In amongst the challenges of starting term with new regulations and restrictions, this has been a landmark couple of weeks at Ashfold with the introduction of our new activities programme. Yes, the selection has been curtailed by Covid restrictions, but seeing the children enjoy so many different things has been really exciting. I was desperate to get this up and running because I really believe it will become a very important part of the Ashfold education.
I think back to the some of the clubs and activities that I enjoyed when I was in Prep School and it’s amazing what sticks in my memory nearly 40 years later.
· Debating Club: more fun than intellectual and mainly about criticising some of the Headmaster’s unpopular ‘progressive’ new rules. This House believes that we should be allowed to wear jeans after Chapel on Sundays etc. No rules were ever changed of course, whether the motion was passed or not.
· Table-tennis Club: always very lively. I specifically recall that you weren’t allowed to speak Chinese in Table-tennis Club because the teacher thought some of the overseas players might be swearing (I think that they were). Sadly, my lack of top-spin always held me back.
· Subbuteo Club: a personal favourite, but it still rankles that having won the league, I lost the semi-final of the cup against Ipswich Town. I was quite upset at the time...
· Darts Club: lots of fun but to really succeed you had to be surprisingly good at maths, which I wasn’t. It was also quite dangerous and I always felt lucky just to get out of there with both eyes intact.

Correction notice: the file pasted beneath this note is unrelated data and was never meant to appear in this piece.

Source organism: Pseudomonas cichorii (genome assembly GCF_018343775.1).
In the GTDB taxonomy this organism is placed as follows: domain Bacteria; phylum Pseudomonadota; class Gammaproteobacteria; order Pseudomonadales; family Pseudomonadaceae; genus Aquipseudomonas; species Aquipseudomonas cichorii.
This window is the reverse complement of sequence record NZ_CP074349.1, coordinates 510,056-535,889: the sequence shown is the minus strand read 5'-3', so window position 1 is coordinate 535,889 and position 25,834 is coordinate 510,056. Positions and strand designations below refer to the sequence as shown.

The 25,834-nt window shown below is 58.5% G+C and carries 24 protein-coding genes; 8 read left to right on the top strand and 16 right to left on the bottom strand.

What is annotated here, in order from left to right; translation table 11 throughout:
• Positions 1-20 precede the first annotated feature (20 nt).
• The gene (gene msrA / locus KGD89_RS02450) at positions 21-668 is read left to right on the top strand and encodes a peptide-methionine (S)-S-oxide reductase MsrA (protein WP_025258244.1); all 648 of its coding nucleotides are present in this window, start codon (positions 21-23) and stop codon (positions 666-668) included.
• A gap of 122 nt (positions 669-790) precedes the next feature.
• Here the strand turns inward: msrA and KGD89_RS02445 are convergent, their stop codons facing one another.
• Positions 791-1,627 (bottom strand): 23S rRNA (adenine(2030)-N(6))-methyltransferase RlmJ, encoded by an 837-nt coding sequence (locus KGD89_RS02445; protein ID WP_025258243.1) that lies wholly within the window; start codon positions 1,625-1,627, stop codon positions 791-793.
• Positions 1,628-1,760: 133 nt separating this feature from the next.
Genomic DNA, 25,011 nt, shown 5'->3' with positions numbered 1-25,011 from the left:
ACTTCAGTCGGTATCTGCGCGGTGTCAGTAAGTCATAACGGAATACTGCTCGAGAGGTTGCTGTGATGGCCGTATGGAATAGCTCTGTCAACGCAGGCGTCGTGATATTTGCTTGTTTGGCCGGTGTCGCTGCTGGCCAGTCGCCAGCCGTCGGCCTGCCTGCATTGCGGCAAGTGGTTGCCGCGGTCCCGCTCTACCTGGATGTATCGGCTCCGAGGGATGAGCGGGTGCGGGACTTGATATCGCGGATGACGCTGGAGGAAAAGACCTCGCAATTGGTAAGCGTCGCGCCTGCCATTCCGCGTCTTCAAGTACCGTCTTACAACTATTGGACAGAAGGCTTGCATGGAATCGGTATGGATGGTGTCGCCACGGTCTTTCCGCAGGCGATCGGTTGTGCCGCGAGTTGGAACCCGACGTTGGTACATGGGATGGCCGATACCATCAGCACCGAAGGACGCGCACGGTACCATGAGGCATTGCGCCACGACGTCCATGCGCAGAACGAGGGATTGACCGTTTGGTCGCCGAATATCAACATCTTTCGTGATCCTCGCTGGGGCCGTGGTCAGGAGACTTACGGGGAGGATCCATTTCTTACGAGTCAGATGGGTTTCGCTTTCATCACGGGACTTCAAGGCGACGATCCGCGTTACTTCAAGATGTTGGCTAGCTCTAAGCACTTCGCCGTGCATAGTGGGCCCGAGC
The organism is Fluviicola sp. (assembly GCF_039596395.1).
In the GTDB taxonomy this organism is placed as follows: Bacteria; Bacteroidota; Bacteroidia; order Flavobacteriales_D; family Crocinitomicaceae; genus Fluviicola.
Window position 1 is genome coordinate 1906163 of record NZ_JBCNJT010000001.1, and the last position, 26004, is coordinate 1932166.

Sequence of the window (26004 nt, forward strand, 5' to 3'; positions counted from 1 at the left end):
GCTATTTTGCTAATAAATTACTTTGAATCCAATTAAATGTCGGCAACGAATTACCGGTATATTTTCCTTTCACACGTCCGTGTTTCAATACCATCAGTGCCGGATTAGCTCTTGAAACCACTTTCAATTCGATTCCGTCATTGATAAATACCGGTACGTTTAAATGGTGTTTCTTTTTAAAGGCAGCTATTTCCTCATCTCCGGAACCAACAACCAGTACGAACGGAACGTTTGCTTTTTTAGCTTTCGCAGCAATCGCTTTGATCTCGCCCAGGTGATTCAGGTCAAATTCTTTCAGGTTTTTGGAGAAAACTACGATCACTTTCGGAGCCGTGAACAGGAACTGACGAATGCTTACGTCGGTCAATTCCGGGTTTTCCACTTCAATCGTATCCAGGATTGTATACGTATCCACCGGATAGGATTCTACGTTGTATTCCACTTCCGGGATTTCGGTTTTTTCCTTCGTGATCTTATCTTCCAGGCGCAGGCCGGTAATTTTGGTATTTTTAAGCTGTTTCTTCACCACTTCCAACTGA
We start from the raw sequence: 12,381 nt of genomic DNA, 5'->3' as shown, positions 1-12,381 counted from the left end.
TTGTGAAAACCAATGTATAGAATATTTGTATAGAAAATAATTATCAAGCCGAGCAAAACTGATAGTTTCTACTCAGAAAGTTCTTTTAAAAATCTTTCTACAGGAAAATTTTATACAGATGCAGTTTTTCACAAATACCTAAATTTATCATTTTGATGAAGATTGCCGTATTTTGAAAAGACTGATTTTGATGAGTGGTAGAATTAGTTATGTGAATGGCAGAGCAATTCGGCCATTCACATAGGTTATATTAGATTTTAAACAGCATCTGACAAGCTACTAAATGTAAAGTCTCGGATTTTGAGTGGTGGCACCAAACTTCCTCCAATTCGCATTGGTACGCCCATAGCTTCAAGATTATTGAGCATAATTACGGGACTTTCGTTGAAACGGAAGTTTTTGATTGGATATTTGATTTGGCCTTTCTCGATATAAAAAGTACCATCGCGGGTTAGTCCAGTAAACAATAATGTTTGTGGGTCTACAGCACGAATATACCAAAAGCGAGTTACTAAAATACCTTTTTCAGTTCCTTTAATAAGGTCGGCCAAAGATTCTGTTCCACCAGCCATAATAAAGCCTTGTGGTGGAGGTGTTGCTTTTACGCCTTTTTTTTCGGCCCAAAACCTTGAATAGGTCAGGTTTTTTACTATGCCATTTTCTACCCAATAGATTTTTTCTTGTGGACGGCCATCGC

I have not become a political debater or a professional darts player; my lack of top-spin still lets me down when I play table-tennis; and I’m embarrassed to say that although I’m still pretty good at Subbuteo, it’s quite hard to find someone to play against these days. So why were these eclectic and frequently quirky clubs so important for me at the time? And why do I think that activities should form such a significant part of Ashfold?
For a start, I had lots of things to look forward to during a long school day, something that can’t be underestimated. I could endure most things that were thrown at me if I knew that I had Drama Club, my absolute favourite, at the end of the day. I also developed the attitude of giving things a go, which stuck with me though senior school, through university and to this day. If we want our boys and girls to be well-rounded adults, we need to start by encouraging them to be well-rounded children and children who can have a go at things. If I’m looking for more tangible benefits, I also took part in Public Speaking Club, and the skills and confidence that I developed there ended up forming a significant part of my chosen career.
But in the end what seems like the least significant benefit, should not, I think be underestimated. For we could write articles about the benefits of a broad education, and I probably will one day, and we could fill brochures with photographs to make our activity programme incredibly appealing and compelling. And yes, the children are challenging themselves and they are taking time to develop their skills to new levels and yes, they are broadening their horizons. But when I wander round the activities at the end of the day, most importantly, the children are having fun. That is so important and I love to see it. And I hope that like me, they can look back in 40 years’ time on some wonderful memories.